The 2013/12/04 at 11:50
“It’s now or never,” remarked the WTO Chief Roberto Azevedo in Bali at the opening of the ministerial meeting that gathers at least every two years to make decisions on all questions concerning multilateral trade agreements.
This meeting may well be the swansong of a WTO that has failed to demonstrate efficiency ever since its creation in 1995. Aiming to work towards “trade openness”, with an annual budget that has been stable for a number of years, consolidated at 197 million Swiss francs for 2013, the organisation has not really proven its mettle.
Drawing 125 ministers of trade, and 3,000 delegates at Bali’s Nusa Dua Convention Centre, the 9th ministerial conference got started with words expressing great hopes. “We’re so close to the finish line,” declared Indonesian Trade Minister, Gita Wirjawan, Chairman of the ministerial meeting and the G33, the group of developing countries.
The first day yielded contributions from different countries: $ 200,000 from Chinese Taipei and 40,000 Swiss francs (CHF) from Liechtenstein to help developing countries to take part in the Doha Round, $ 400,000 from China to facilitate access to the WTO for less developed countries, and 540,000 Australian dollars from Australia for programmes in favour of developing countries.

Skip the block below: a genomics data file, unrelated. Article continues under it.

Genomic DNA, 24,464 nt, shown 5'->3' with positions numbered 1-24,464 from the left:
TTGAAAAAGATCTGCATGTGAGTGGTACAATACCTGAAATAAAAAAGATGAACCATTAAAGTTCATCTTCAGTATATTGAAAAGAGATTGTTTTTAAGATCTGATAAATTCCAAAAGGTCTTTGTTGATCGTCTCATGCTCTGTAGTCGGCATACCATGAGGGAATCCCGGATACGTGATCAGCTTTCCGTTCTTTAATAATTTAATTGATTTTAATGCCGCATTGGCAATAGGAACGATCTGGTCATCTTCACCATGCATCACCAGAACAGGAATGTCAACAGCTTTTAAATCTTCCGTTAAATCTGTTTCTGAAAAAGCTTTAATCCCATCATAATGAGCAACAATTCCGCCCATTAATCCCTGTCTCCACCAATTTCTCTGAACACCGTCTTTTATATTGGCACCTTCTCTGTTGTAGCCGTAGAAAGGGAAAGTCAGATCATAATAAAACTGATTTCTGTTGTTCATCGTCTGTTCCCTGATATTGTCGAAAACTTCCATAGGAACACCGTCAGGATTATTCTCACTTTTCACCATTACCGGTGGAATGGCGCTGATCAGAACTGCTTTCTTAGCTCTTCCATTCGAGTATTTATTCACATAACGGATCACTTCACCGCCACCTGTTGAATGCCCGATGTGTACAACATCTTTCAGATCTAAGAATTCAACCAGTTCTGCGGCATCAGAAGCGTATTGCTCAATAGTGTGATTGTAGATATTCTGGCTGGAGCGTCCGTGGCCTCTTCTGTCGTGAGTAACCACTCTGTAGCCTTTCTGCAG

At around nine o’clock wednesday, 4th december in the morning, conflict broke out between the United States and India. “After two decades of collective frustration, a deal is right in front of us,” signalled US Trade Representative Michael Froman during the first plenary session of the WTO ministerial meeting in Bali.
And yet India, at the head of the G33’s 46 countries, remains firm. New Delhi has hardened its demands on agricultural subsidies. Indeed, this champion of poor countries intends to pursue a national programme to distribute cheap food to two-thirds of its population, in other words 800 million individuals. In doing so, it envisages paying its farmers healthy prices in order to stimulate their production while maintaining food prices at artificially low prices. A proposal that clashes with the restrictions (10 % ceiling) imposed by the WTO in this area. As a result, food-security preoccupations have been hurled to the centre stage of discussions in Bali.
In response to the United State’s appeal for more flexibility regarding a compromise despite the imperatives of domestic policy, India has stuck to its position. And in quite a feisty feisty manner. Indian Commerce Minister Anand Sharma insists that the packet of measures under discussion in Bali “cannot be accepted”. The Indian minister, who expects nothing but a perpetual moratorium regarding his programme of agricultural subsidies, illegal according to WTO norms, is attempting – vainly, it seems – to win over a maximum of the least advanced countries to his cause.
According to French newspaper Libération, the WTO’s survival depends on this meeting, while Media Part argues why the WTO should be abandoned today.
“We must not forget that coming out from Bali with some tangible results is important for the longevity and the sustenance of our belief in the multilateral trading system,” declared Indonesian Trade Minister Gita Wirjawan.
The organisation setting out to police international trade has nonetheless not yet played its last card. At 11 o’clock wednesday morning, Yemen – whose joining of the WTO was finally approved after 13 years of negotiations – is only waiting upon its Parliament’s ratification before becoming the organisation’s 160th member country. And the programme continues all this week.